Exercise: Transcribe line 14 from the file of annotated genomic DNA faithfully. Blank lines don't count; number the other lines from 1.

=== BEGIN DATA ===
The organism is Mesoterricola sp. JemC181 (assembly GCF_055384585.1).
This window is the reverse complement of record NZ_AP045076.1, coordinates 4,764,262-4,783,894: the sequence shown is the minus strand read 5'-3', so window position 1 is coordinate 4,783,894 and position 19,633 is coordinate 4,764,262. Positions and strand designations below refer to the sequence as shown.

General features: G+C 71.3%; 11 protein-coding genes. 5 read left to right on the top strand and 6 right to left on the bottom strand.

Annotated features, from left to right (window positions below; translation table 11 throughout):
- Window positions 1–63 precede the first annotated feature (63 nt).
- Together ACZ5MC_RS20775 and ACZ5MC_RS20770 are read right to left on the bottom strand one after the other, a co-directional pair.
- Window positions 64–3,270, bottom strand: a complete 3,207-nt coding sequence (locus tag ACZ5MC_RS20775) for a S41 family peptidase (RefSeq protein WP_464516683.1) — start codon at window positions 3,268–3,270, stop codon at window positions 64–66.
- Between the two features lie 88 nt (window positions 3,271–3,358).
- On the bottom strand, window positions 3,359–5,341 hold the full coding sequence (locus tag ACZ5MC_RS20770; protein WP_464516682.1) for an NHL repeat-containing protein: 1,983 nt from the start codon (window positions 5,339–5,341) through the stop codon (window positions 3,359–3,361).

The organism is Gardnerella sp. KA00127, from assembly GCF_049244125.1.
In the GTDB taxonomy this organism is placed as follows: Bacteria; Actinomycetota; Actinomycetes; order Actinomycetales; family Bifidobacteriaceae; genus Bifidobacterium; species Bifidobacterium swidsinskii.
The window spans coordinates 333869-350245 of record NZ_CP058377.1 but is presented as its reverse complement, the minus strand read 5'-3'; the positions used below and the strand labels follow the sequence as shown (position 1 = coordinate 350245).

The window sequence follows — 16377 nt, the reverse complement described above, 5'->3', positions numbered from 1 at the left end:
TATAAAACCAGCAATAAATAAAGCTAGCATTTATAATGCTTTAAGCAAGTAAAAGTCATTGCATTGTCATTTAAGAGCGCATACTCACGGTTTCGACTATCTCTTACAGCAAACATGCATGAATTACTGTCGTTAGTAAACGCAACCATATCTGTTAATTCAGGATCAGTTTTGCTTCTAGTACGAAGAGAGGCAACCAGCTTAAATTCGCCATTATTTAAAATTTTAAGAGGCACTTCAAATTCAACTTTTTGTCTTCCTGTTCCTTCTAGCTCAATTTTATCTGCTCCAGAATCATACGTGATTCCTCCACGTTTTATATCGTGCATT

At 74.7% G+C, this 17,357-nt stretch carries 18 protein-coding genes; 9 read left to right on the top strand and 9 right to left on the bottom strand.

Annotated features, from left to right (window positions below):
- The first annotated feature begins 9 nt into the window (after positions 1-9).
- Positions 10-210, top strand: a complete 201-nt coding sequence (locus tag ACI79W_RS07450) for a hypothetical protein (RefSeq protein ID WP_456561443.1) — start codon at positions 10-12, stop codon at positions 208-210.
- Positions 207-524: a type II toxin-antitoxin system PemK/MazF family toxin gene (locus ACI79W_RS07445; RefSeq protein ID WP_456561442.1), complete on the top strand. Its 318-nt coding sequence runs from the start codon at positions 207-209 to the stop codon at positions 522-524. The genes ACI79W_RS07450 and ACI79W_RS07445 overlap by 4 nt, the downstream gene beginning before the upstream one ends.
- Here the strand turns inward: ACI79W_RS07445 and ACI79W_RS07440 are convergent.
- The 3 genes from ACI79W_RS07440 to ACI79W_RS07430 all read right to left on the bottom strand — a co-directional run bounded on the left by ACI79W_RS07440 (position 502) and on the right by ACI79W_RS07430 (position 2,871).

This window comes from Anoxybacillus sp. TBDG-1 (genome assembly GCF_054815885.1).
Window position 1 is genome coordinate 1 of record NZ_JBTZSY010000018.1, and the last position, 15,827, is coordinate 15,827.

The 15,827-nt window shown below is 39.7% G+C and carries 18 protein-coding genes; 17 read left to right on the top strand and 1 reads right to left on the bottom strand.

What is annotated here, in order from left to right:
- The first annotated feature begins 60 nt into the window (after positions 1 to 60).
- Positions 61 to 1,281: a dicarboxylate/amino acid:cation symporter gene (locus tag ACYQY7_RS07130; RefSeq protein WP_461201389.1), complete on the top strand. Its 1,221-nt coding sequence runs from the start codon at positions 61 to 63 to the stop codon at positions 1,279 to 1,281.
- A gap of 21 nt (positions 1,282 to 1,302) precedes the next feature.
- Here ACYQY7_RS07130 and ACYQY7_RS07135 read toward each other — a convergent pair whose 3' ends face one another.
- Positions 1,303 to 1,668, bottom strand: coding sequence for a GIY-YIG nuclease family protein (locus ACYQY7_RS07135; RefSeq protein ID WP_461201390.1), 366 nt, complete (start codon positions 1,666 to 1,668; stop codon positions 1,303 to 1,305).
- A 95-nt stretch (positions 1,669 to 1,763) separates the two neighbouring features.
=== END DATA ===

TATAAAACCAGCAATAAATAAAGCTAGCATTTATAATGCTTTAAGCAAGTAAAAGTCATTGCATTGTCATTTAAGAGCGCATACTCACGGTTTCGACTATCTCTTACAGCAAACATGCATGAATTACTGTCGTTAGTAAACGCAACCATATCTGTTAATTCAGGATCAGTTTTGCTTCTAGTACGAAGAGAGGCAACCAGCTTAAATTCGCCATTATTTAAAATTTTAAGAGGCACTTCAAATTCAACTTTTTGTCTTCCTGTTCCTTCTAGCTCAATTTTATCTGCTCCAGAATCATACGTGATTCCTCCACGTTTTATATCGTGCATT